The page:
Feeling hopeless or suicidal is a common experience. You are not alone. It is estimated that one in six people feel seriously suicidal at some point in their lives.
If you are unable to think of solutions other than suicide, it’s not that solutions don’t exist, only that you are currently unable to see them.
Find someone you trust and let them know how bad things are. If you can’t talk to your parents, find someone else, if not a friend, then a trusted adult: a relative, program leader, teacher, school nurse or guidance counselor. (For other possibilities, go to Resources in Your Community.) Asking for help does not mean that you are helpless or can’t do things on your own. Asking for help is an act of courage, not a sign of weakness.
Thoughts of ending your own life don’t necessarily mean that you want to die, only that you have more pain than you feel you can cope with right now. The crisis you are experiencing is real. Although it may seem to you that there are no solutions, why not give somebody else a chance to come up with something? Others may be thinking more clearly than you are at this time. Let someone in your life help you.
Do not keep suicidal thoughts to yourself. Tell someone you trust.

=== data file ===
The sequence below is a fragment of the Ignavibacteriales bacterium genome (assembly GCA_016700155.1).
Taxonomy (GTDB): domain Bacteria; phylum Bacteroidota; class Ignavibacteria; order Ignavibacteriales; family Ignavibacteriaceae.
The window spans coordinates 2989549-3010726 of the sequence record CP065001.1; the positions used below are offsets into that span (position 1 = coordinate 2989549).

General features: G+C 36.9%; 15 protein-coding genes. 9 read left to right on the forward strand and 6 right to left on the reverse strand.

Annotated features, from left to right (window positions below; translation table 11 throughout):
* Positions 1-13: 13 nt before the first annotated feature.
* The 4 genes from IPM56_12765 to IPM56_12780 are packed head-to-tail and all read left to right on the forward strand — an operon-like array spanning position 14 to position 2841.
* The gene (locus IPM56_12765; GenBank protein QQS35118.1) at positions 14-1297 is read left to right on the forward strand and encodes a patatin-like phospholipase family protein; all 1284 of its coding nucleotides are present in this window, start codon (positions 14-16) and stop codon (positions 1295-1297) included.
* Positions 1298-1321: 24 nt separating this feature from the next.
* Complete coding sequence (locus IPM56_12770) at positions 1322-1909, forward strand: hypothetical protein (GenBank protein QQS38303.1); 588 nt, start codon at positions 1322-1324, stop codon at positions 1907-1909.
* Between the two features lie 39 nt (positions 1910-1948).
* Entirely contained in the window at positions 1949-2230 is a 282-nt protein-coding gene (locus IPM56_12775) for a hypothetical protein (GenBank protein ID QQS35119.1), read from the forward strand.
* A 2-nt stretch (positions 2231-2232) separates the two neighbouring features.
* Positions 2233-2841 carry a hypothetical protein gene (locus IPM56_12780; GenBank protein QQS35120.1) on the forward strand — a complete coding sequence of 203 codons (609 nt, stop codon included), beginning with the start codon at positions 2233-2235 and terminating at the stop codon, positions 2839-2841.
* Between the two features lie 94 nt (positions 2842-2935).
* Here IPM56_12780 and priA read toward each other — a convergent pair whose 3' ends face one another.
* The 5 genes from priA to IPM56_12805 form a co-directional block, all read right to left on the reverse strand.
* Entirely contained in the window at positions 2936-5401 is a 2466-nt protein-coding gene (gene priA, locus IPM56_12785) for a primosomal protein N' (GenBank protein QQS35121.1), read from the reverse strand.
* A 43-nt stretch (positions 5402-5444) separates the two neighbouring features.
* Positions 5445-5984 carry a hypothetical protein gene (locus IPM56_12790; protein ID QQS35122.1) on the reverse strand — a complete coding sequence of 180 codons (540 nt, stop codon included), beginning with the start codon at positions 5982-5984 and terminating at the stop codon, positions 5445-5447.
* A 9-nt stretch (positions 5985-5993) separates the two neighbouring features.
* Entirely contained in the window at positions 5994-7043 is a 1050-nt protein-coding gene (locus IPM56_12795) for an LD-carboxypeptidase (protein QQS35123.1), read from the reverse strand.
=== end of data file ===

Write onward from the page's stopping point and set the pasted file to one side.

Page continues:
Avoid using alcohol or drugs when you are feeling desperate or in crisis. Yes, they can numb your feelings but they can also affect your judgment. Try this instead. Make a promise to yourself. Say, “I will not hurt myself for at least 24 hours." Then think of three people you know that you might want to talk to. Reach out to one of them and ask if you could talk to them if you are feeling really badly. Ask for help.
Suicidal crises are almost always temporary and once over, might never come again. Feelings change, perspectives change, life can be surprising and time can make all the difference. Although you may be feeling terrible right now, remember that you are important, that there are people who care about you, need you and would miss you if you were gone. You have a unique place in the big picture.
You can get help.
Risk factors are stressful events, situations or conditions that may increase the likelihood of suicide. Risk factors neither predict nor cause suicide, however, they can affect a person’s ability to cope or to see alternative solutions to their problems. How might the following situations affect a person's ability to cope?
Risk Factors for Suicide:
- Mental disorders (mood, anxiety, posttraumatic stress and certain personality disorders)
- Alcohol or substance abuse
- One or more prior suicide attempts
- Easy access to a firearm, pills, other lethal means
- The suicide of a peer or a suicide cluster in the community
- Family history of suicide
- Loss of a loved one or the end of a significant relationship
- History of trauma or abuse